Download this report (pdf)

Download the executive summary (pdf)

Linda Darling-Hammond of Stanford has written a new report about teacher evaluation.

In the Washington Post article, Teacher evaluation: What it should look like, Darling-Hammond summarizes her new report on teacher evaluation:

Darling-Hammond’s report, entitled “Creating a Comprehensive System for Evaluating and Supporting Effective Teaching,” explains the essential components of any fair teacher evaluation system — and provides examples of where it is working. Here are the necessary criteria she says should be part of an effective teacher-evaluation system:

1. Teacher evaluation should be based on professional teaching standards and should be sophisticated enough to assess teaching quality across the continuum of development from novice to expert teacher.

2. Evaluations should include multi-faceted evidence of teacher practice, student learning, and professional contributions that are considered in an integrated fashion, in relation to one another and to the teaching context. Any assessments used to make judgments about students’ progress should be appropriate for the specific curriculum and students the teacher teaches.

3. Evaluators should be knowledgeable about instruction and well trained in the evaluation system, including the process of how to give productive feedback and how to support ongoing learning for teachers. As often as possible, and always at critical decision-making junctures (e.g., tenure or renewal), the evaluation team should include experts in the specific teaching field.

4. Evaluation should be accompanied by useful feedback, and connected to professional development opportunities that are relevant to teachers’ goals and needs, including both formal learning opportunities and peer collaboration, observation, and coaching.

5. The evaluation system should value and encourage teacher collaboration, both in the standards and criteria that are used to assess teachers’ work, and in the way results are used to shape professional learning opportunities.

6. Expert teachers should be part of the assistance and review process for new teachers and for teachers needing extra assistance. They can provide the additional subject-specific expertise and person-power needed to ensure that intensive and effective assistance is offered and that decisions about tenure and continuation are well grounded.

7. Panels of teachers and administrators should oversee the evaluation process to ensure that it is thorough and of high quality, as well as fair and reliable. Such panels have been shown to facilitate more timely and well-grounded personnel decisions that avoid grievances and litigation. Teachers and school leaders should be involved in developing, implementing, and monitoring the system to ensure that it reflects good teaching well, that it operates effectively, that it is tied to useful learning opportunities for teachers, and that it produces valid results.

Darling-Hammond explains why using value-added models is a bad idea. She notes that they:

* are “highly unstable,” as teachers’ ratings “differ substantially from class to class and from year to year;”

* are significantly affected by differences in students — even when value-added formulas attempt to control for various factors such as prior achievement and student demographic variables.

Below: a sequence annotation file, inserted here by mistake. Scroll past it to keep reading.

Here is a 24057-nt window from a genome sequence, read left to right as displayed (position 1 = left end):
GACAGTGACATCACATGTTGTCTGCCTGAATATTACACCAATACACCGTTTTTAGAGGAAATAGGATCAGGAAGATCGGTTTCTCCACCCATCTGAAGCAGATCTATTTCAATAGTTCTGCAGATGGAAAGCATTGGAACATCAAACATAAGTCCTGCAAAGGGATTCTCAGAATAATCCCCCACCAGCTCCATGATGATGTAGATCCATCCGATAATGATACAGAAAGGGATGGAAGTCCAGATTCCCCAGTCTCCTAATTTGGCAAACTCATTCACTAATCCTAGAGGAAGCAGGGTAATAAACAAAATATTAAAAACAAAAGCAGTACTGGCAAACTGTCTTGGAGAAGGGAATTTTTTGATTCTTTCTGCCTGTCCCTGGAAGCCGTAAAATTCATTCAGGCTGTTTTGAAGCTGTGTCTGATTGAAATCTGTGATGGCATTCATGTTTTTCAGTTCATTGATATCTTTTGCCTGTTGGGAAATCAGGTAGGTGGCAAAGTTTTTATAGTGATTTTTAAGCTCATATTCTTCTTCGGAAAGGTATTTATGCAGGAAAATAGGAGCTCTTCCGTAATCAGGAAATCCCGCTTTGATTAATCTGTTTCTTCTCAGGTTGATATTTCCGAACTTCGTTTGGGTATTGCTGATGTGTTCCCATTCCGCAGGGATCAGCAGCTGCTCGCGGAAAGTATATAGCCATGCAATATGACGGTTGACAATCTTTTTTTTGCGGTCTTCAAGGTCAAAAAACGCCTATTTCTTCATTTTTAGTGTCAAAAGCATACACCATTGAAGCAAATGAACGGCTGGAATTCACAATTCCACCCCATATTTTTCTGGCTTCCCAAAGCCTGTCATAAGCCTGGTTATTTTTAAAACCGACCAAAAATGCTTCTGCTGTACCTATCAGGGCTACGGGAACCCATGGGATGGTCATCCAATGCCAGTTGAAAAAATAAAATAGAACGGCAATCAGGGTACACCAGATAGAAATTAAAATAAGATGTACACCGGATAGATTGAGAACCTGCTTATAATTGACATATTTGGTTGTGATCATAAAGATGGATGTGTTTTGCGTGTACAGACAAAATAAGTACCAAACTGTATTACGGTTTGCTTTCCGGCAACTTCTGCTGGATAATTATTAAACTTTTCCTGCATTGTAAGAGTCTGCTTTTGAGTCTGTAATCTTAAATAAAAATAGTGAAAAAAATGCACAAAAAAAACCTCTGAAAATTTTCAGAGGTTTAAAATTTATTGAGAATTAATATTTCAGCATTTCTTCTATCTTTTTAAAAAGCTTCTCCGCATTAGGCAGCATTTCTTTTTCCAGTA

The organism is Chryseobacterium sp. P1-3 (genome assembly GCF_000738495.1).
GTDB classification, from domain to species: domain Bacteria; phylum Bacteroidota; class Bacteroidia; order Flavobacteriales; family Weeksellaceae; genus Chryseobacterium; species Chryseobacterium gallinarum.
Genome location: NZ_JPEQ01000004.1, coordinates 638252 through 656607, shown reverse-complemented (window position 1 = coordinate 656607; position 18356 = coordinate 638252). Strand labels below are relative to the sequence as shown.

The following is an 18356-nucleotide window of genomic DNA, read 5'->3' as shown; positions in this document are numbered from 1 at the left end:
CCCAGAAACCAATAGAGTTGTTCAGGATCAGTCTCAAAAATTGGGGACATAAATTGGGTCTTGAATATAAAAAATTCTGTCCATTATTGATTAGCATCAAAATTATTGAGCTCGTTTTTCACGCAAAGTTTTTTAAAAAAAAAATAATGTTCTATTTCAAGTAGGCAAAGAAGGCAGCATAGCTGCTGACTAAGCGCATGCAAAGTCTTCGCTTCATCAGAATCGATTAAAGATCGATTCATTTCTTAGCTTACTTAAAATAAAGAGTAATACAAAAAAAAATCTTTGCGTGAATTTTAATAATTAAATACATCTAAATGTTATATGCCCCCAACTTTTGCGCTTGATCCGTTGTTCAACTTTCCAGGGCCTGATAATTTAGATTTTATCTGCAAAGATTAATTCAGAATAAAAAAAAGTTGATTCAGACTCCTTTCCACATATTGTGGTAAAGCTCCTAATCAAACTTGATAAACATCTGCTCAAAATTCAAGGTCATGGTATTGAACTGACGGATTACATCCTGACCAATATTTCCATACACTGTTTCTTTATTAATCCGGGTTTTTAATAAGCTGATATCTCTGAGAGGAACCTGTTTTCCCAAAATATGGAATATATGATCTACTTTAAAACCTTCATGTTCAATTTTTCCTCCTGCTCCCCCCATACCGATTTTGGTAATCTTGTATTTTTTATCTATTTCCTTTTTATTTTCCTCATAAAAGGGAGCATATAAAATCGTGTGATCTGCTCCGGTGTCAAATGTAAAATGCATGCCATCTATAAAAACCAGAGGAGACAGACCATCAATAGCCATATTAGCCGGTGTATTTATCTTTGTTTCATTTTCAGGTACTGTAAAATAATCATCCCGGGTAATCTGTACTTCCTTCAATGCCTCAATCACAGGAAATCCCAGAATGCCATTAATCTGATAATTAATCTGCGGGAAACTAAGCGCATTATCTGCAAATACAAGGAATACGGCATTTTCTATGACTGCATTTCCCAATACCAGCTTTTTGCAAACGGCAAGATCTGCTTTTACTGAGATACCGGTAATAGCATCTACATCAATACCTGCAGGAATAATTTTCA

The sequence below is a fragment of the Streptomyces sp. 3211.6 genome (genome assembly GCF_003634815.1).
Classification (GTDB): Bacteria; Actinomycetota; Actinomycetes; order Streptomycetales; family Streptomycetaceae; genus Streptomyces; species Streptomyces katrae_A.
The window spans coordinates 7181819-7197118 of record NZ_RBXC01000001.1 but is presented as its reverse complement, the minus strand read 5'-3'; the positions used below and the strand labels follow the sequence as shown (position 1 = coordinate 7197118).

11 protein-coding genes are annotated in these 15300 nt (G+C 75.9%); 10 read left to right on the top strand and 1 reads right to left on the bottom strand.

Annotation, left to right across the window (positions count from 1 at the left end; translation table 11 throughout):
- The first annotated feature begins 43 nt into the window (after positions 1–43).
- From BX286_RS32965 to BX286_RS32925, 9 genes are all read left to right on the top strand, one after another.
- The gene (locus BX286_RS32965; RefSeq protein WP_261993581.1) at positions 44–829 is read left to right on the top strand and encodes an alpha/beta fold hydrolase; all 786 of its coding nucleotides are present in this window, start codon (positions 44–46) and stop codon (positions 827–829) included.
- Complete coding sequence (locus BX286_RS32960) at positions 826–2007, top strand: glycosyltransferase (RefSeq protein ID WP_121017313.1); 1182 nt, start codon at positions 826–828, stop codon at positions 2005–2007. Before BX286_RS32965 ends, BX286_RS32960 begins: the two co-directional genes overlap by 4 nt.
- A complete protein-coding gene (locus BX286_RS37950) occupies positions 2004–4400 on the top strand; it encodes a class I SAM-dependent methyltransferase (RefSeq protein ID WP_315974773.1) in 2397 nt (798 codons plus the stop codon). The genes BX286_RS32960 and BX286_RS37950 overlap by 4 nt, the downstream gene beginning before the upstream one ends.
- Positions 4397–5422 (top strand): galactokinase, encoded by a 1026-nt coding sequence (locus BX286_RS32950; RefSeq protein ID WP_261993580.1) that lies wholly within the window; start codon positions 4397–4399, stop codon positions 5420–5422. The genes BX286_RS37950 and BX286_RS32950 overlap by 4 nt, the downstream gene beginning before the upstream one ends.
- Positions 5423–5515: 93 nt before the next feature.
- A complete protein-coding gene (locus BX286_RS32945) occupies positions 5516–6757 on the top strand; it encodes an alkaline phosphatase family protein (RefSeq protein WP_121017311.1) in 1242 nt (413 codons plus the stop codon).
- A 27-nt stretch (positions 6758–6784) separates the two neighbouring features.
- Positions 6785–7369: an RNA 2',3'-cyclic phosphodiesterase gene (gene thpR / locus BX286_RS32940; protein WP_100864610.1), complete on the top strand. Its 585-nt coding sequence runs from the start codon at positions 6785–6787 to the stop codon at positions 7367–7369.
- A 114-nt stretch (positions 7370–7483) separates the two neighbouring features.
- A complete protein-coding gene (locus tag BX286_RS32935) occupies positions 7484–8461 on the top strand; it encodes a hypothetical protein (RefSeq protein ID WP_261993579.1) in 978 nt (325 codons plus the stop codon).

* cannot adequately deal with the various influences on a student that could affect performance on a test, both in school and out of school — and “these matter more than the individual teacher in explaining changes in scores.”

This does not mean, however, that student achievement should not be included in a teacher evaluation system. A variety of other measures of student learning are useful in teacher evaluation, including evidence taken from classroom assessments and student science investigations, research papers or art projects.

http://www.washingtonpost.com/blogs/answer-sheet/post/teacher-evaluation-what-it-should-look-like/2012/05/08/gIQAaK0qBU_blog.html

Citation:

Darling-Hammond, L. (2012). Creating a comprehensive system for evaluating and supporting effective teaching.

Stanford, CA. Stanford Center for Opportunity Policy in Education.

Stanford Center for Opportunity Policy in Education

Barnum Center, 505 Lasuen Mall

Stanford, California 94305

Phone: 650.725.8600

scope@stanford.edu

http://edpolicy.stanford.edu

http://edpolicy.stanford.edu/sites/default/files/publications/creating-comprehensive-system-evaluating-and-supporting-effective-teaching.pdf

Everyone is searching for the magic formula to produce a bumper crop of quality teachers.

Related:

Could newest teaching strategy be made in Japan?

https://drwilda.wordpress.com/2012/01/11/could-newest-teaching-strategy-be-made-in-japan/

New Harvard study about impact of teachers

https://drwilda.wordpress.com/2012/01/08/new-harvard-study-about-impact-of-teachers/

Is it true that the dumbest become teachers?

https://drwilda.wordpress.com/2011/12/09/is-it-true-that-the-dumbest-become-teachers/

Dr. Wilda says this about that ©

The attempt to evaluate teacher colleges is getting nasty

5 Feb

Trip Gabriel has an article in the New York Times, Teachers Colleges Upset By Plans to Grade Them about the coming U.S. News Report on teacher colleges.

Now U.S. News & World Report is planning to give A through F grades to more than 1,000 teachers’ colleges, and many of the schools are unhappy, marching to the principal’s office to complain the system is unfair.